A Savage Journey to the Heart of the American Dream
Hunter S. Thompson is the godfather of all the Nick Strausses and Sudhir Venkateshes you can think of. He was the guy who invented that type of investigative journalism which blurs the border between living and reporting.
And “Fear and Loathing in Las Vegas,” a book in which he grapples with the failures of the 1960s counterculture movement, is probably the most famous one of this sort.
Who Should Read “Fear and Loathing in Las Vegas”? And Why?
The American Dream is not necessarily just a Gatsbian rags-to-riches-story, and experimenting with drugs is certainly not merely a mind-expanding-Timothy-Leary-let-the-sunshine-in experience.
Hunter S. Thompson’s “Fear and Loathing in Las Vegas” portrays the other sides of these two coins brilliantly.
If you ever wondered what they looked like, this book is your best shot at making some sense.
Hunter S. Thompson Biography
Hunter Stockton Thompson was an American author and journalist, most famous as the founder of the gonzo journalism movement.
He rose to fame in 1967 when he published “Hell’s Angels,” a book for which he spent one year as an undercover member of the notorious motorcycle gang.
Four years later, he followed this success with “Fear and Loathing in Las Vegas,” a book which has been adapted twice (once vaguely and once directly), and which, in all of its forms, has become – together with its author – an icon of the counter-culture movement.
He spent most of his life either drinking or taking drugs and, after a series of health problems, he committed suicide on February 20, 2005, at the age of 67.
You’ve got to be kidding us!
As can be evidenced by the very trailer of the cult Terry Gilliam film (starring Thompson’s good friend Johnny Depp and Benicio del Toro) made a quarter of a century after the book was published…
…”Fear and Loathing in Las Vegas” is as interested in telling a straightforward story about as much as Donald Trump is interested in global warming!
Which is a very strange thing, indeed, considering the fact that it is a semi-autobiographical novel, meaning most of the things happening inside it actually have happened to the real author.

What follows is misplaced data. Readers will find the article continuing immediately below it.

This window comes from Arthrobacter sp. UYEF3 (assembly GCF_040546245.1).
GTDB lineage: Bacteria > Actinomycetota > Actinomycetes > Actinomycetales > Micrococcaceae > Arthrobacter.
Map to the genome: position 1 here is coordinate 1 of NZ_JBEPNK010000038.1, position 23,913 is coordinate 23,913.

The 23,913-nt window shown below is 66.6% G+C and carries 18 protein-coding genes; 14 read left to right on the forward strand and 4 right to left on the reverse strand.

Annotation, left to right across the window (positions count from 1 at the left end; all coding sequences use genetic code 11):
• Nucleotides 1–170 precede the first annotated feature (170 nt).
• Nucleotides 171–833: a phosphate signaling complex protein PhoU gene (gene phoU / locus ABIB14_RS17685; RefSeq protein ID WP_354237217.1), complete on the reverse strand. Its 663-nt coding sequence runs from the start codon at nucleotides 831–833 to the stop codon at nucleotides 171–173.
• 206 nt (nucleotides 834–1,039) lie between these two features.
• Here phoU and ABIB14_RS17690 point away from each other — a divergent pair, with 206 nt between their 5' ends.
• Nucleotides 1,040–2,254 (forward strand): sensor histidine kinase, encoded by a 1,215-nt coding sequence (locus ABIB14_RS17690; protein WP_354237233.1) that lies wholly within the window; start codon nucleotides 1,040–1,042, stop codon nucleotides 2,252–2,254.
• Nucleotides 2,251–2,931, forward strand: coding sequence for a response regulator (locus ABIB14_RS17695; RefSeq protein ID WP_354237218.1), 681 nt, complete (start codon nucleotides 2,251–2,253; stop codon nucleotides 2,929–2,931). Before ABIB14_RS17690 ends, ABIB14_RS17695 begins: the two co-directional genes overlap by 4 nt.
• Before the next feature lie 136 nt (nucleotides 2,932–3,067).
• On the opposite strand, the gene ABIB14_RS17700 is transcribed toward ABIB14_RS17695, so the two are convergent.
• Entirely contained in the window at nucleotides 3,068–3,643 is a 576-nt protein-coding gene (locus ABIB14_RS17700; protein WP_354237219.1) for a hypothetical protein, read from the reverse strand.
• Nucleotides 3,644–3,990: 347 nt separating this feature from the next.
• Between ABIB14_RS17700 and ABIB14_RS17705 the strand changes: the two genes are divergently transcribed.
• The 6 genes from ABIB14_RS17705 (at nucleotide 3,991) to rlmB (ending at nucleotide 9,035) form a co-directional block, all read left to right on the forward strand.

“Happened,” however, may be a wrong word in the context, because most of the book is hallucinations and the rest the actual effects of it, ranging from wrecked cars and hotel rooms to anthropomorphic animals.
So, to sum up for now –
Just like Hemingway’s “The Sun Also Rise”, “Fear and Loathing in Las Vegas” is a roman à clef, i.e., the fictional characters in the book are alter-egos of real people.
And these real people are only half real since all of the time are drugged.
Also, when we say real people, we actually mean just the two main guys of our pseudo-story: Hunter S. Thompson (on the left), and his lawyer Oscar Zeta Acosta (on the right), semi-fictionalized as Raoul Duke and Dr. Gonzo in the book:
The story is simple:
Raoul Duke is a journalist with an assignment in 1971 to cover a major motorcycle desert race, the Mint 400. He has taken with him his attorney and friend Dr. Gonzo and a lot of drugs.
In fact, he has spent all the $300 dollars he was given for trip expenses on buying every single hallucinogen imaginable.
And if you think that’s not a lot – be prepared to hear how much $300 are today, adjusted for inflation: $2000 dollars!
So, yes – that’s a lot of drugs!
So much so that a young hitchhiker Duke and Gonzo pick up on their way to Las Vegas jumps out of the car in the middle of the road, absolutely flabbergasted by their drug-induced behavior.
Finally, Duke and Gonzo arrive at a hotel, but Duke is so much under the influence of LSD that he isn’t capable of checking in.
Duke receives a message from his photographer contact Lacerda who wants to meet him to talk business.
But there are more important things Duke has to do before he starts focusing on such trivial matters – like, for example, doing some more drugs with Gonzo.
Also, entering his convertible in the Mint 400 motorcycle race!
He decides against it – not because it’s an unsound decision altogether, but because an attendant is rude to him.
Who needs it?
Duke and Gonzo stay up all night and somehow manage to arrive on time for the start of the race the next day.
They drink a beer with a “Life” magazine correspondent and trick some spectators into harassing a reporter.
Job well done – time to head to another party and get high once again.
In the meantime, Duke and Gonzo become convinced that Lacerda is plotting against them – so they start plotting back.
A quarrel ensues since Duke and Gonzo can’t decide on who they should see perform. Finally, they settle on a Debbie Reynolds show from which they are thrown out for causing a scene.